As we continue with the theme “Better Living Through Acronyms,” we turn to how HSA’s can serve another purpose: funding for long term care insurance.
Over the past several posts, we’ve discussed how an ageing America needs to deal with the long term impact of increased life expectancy, and how Health Savings Accounts enable folks to make informed and pre-funded choices about their health care. But these two ideas are also inextricably intertwined [ed – that’s pathetic].
Did you know that you can pay for Long Term Care insurance (LTCi) out of your HSA? And when you do, Uncle Sam is subsidizing your premium. So there’s a double benefit at work: saving premiums on your health insurance by purchasing that High Deductible Health Plan, and using some of those savings to fund insurance against a catastrophic long term care claim. Not bad for a plan that was supposed to destroy the health care system as we know it.
Why is this so important? Well, as Boomers age, the need for long term care increases, as does the cost of that care. According to accepted industry “common knowledge,” 1 out of every 3 retirees are going to need some form of long term care before they pass on. Of course, this doesn’t necessarily mean a long stay at a nursing home: it could mean adult day care, respite care, someone checking in once or thrice a week, as well. And those aren’t necessarily free. And if there’s even a mild stroke, for example, it could take months for a full recovery.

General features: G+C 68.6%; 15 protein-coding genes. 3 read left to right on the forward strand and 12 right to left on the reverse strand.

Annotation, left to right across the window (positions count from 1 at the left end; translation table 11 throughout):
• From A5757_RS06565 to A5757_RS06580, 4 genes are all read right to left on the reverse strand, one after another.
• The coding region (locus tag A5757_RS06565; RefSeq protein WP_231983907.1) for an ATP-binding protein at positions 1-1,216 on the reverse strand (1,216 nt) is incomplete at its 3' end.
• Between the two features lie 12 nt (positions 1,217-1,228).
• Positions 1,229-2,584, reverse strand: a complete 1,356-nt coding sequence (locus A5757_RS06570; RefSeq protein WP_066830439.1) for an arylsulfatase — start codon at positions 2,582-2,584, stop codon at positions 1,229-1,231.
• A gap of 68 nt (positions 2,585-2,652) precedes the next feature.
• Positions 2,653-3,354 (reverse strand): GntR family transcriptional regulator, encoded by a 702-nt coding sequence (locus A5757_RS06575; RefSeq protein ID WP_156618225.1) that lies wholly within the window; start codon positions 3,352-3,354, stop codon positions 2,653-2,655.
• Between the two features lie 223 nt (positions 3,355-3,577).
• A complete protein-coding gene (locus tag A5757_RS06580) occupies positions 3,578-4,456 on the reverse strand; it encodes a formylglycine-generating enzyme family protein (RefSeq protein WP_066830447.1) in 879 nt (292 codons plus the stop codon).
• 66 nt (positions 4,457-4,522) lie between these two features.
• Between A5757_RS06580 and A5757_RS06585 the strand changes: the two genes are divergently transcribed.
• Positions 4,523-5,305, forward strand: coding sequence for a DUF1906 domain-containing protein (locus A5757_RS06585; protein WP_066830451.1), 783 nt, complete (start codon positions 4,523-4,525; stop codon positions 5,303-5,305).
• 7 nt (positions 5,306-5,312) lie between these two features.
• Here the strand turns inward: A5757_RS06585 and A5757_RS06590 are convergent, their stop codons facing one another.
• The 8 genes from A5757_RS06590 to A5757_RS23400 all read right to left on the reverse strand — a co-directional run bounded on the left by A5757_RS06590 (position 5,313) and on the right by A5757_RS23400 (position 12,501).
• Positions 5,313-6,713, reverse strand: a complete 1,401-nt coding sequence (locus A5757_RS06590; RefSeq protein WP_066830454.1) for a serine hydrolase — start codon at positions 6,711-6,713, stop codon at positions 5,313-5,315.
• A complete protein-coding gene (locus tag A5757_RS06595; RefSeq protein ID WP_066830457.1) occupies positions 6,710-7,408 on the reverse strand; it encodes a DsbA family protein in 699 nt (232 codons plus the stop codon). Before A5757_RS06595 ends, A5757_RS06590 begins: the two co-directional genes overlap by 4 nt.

This takes on added import when one considers that, according to a study by MetLife, LTCi is the fastest growing benefit being offered by Fortune 500 companies. These plans are usually offered on a “voluntary” basis; that is, the employer offers the plan (underwritten by an insurance carrier) but doesn’t pay any of the premium. These are usually deducted from an employee’s paycheck, but could come right out of the HSA.
Younger Boomers can also reap rewards from this technique: funneling those tax-advantaged dollars into insurance against a future claim. One particularly intriguing technique now being used is for such folks to purchase limited-pay LTC policies. These plans guarantee that after you’ve paid premiums for, say, 10 years, no more premiums are due, and the policy is fully “paid up.”